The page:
Later, leaders from all religions and denominations came up to the stage to read together a kind of social contract they had written, and exhibited unity and cooperate against malice. Thank you, America.
Shaky sense of personal safety
Between the speech and the panel, I grabbed Ken Bandler, the AJC spokesperson, in the hotel's noisy bar.
While drinking a cold beer (my choice) and a ginger ale (his), I tried to understand how much of the drama was real, and how much anti-Semitism has become an existential problem for American Jews.
"The situation isn't that bad," said Bandler, surprising me. "Yes, there have been terrifying anti-Semitic events, but there have also been some in the past. In any case, the situation isn't pleasant and it's not good, and therefore we are focusing on the subject, and really highlighting it."
AJC director, Lt. Col. (res.) Avital Leibovich, who was long-term stalwart in the IDF's Spokespersons Unit, was less diplomatic.
"The conference this year reflected the situation of American Jews," she said. "In the last year, anti-Semitic incidents multiplied and then peaked with the murder of 11 Jews in a Pittsburgh synagogue. That event was without precedent in American history. Today, like in Europe, most Jewish organizations have armed guards, but the sense of personal safety has been shaken in the last few years."
It is not only in America. At one of the main panels at the conference, a representative of one of Europe's human rights organizations warned that Europe is sinking in hideous anti-Semitism, and that the continent isn't even certain how big the swamp really is.
"We don't see a national commitment to turn the campaign against anti-Ssemitism into a central subject in many places," said Michael O'Flaherty, the director of European Union Agency for Fundamental Rights (FRA).
"The situation is bad, and it's getting worse. Eighty percent of cases aren't reported. That means that official reports don't accurately represent reality. People are saying, why report anti-Semitism to an anti-Semite. It's nauseating that in some countries, the government demands payment from Jewish communities for increased security."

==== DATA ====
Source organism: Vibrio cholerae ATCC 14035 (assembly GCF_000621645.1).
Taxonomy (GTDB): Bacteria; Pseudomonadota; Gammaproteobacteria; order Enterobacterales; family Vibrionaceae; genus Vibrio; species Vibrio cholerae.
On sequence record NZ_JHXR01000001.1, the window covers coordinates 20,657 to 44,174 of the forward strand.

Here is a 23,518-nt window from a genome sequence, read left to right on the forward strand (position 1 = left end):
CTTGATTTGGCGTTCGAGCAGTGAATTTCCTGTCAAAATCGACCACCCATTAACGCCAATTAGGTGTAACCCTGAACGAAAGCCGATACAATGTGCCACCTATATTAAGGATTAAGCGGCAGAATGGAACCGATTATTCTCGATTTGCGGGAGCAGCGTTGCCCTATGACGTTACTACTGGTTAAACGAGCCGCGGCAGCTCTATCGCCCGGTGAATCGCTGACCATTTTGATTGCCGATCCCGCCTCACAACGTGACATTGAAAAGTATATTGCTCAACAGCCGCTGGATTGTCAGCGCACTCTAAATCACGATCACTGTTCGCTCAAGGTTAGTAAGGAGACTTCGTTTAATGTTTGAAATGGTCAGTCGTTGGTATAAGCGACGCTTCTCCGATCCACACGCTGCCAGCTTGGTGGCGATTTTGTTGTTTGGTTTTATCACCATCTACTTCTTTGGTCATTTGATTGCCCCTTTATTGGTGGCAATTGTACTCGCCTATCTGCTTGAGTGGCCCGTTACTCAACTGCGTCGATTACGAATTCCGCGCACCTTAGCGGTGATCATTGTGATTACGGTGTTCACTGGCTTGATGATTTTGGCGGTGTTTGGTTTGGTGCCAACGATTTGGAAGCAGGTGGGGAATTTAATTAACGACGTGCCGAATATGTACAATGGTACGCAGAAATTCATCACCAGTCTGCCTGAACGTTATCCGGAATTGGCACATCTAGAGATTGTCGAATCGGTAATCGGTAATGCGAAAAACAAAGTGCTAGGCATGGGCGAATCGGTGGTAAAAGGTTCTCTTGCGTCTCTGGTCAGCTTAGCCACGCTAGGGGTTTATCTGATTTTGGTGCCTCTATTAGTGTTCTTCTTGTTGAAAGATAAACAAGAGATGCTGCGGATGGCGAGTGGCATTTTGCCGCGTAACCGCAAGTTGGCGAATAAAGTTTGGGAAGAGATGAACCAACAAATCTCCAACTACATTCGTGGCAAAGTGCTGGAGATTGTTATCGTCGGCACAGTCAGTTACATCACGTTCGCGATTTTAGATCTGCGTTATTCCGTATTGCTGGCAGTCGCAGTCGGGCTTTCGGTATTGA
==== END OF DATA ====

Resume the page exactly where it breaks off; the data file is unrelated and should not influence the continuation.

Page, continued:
Anti-Semitism in the western world has become a subject that is reported in the Israeli media, but the Jewish Agency says that the Israeli public doesn't really relate to the stories and reports coming from distant communities.
This is not the fault of Israel's citizens of course. Israelis deal every day with security threats at home, so sporadic events that occur far from the country's borders do not pass the mental barriers with which most Israelis insulate themselves.
Yet recent AJC surveys showed that 65% of Jews feel less safe in their country than the year before. In addition, 57% reported that the atmosphere on campuses has become more hostile to Jewish students.
The upshot is that the anti-Semitic incidences, like the killings in Pittsburgh and San Diego, are weighing heavily on Jewish life in the U.S. That was reflected at the conference.
This situation is of course represented in the statistics of the recent survey. Despite the growing antisemitism, 75% of Jews in the US believe that there is a future for Jews in Europe.
With respect to Israel, most Jews are concerned for the country and 62% reported that caring for Israel is an important part of their Jewish identity.
Incidentally, 59% believe that being Jewish is a cultural and national matter, while only 24% see it as a religious matter.
The writer was a guest at the AJC Annual Conference in Washington, and participated in a panel on Israeli politics with other Israeli journalists.